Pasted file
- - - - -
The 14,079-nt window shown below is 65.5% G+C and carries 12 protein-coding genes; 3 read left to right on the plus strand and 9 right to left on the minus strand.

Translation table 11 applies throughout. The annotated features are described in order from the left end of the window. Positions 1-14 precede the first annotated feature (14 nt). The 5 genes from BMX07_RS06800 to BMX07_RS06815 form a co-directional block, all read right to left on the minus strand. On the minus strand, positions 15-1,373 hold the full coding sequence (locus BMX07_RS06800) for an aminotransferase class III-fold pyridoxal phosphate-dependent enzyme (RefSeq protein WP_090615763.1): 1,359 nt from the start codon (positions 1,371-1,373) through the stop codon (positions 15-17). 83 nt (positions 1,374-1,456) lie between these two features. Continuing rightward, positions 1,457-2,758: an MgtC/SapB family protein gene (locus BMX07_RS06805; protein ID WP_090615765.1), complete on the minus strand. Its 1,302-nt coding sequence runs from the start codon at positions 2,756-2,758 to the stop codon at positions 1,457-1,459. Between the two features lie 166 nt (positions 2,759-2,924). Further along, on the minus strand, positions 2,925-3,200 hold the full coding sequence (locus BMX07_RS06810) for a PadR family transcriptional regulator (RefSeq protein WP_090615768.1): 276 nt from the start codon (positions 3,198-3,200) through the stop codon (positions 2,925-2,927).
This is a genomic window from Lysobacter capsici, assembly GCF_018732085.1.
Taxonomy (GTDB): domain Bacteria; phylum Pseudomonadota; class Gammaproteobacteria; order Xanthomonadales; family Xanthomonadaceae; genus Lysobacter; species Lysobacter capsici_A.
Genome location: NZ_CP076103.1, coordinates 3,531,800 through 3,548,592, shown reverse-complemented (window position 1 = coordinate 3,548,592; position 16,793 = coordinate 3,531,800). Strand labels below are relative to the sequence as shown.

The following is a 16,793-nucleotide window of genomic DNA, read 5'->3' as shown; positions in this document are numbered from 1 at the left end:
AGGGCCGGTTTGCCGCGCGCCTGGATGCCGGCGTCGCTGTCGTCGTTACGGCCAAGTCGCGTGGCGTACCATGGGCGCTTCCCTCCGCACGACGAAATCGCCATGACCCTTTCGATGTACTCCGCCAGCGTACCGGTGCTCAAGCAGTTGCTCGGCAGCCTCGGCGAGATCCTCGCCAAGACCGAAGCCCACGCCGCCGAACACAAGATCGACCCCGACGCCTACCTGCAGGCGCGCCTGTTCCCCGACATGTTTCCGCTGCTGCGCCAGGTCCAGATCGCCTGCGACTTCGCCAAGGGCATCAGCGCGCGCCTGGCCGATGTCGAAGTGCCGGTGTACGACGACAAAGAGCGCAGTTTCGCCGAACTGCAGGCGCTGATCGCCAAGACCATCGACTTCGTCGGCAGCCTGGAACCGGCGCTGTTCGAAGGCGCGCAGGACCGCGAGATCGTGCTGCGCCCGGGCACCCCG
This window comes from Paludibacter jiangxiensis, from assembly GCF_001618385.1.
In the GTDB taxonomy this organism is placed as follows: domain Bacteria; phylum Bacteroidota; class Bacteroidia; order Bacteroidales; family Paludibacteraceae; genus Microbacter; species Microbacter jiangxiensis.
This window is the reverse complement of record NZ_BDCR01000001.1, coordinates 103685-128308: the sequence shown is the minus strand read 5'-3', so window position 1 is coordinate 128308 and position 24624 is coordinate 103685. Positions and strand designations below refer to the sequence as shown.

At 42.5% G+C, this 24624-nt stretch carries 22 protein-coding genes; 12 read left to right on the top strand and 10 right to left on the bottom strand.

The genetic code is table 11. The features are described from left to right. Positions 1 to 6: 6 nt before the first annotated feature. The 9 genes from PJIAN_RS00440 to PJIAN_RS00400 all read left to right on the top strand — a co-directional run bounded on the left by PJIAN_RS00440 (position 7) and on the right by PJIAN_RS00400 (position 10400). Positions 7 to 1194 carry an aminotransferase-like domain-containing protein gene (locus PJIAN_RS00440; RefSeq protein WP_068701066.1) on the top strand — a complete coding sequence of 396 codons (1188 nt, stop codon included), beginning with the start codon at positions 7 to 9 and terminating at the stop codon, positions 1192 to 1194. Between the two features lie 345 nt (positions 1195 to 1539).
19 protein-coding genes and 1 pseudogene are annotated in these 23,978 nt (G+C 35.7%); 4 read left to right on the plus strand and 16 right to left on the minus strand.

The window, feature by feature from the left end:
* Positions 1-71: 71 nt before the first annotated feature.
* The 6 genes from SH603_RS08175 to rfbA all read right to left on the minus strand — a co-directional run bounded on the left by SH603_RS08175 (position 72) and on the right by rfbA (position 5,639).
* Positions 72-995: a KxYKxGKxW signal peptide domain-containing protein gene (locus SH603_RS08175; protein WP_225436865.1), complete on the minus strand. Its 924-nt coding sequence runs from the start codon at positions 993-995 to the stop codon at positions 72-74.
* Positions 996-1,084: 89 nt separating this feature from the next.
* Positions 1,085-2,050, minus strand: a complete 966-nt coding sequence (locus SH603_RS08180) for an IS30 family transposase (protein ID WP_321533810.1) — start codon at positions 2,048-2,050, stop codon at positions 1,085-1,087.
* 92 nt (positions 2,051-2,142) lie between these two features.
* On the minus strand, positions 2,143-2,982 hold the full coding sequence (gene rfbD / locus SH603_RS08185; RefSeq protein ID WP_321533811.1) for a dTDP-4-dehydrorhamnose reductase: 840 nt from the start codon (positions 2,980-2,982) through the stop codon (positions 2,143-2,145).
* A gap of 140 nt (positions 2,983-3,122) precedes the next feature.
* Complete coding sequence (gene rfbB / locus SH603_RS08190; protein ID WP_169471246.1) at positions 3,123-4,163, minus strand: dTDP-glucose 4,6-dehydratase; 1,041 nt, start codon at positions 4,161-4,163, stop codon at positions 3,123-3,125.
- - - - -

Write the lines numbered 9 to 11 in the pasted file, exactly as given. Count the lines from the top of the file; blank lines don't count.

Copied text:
In the GTDB taxonomy this organism is placed as follows: domain Bacteria; phylum Bacteroidota; class Bacteroidia; order Bacteroidales; family Paludibacteraceae; genus Microbacter; species Microbacter jiangxiensis.
This window is the reverse complement of record NZ_BDCR01000001.1, coordinates 103685-128308: the sequence shown is the minus strand read 5'-3', so window position 1 is coordinate 128308 and position 24624 is coordinate 103685. Positions and strand designations below refer to the sequence as shown.

At 42.5% G+C, this 24624-nt stretch carries 22 protein-coding genes; 12 read left to right on the top strand and 10 right to left on the bottom strand.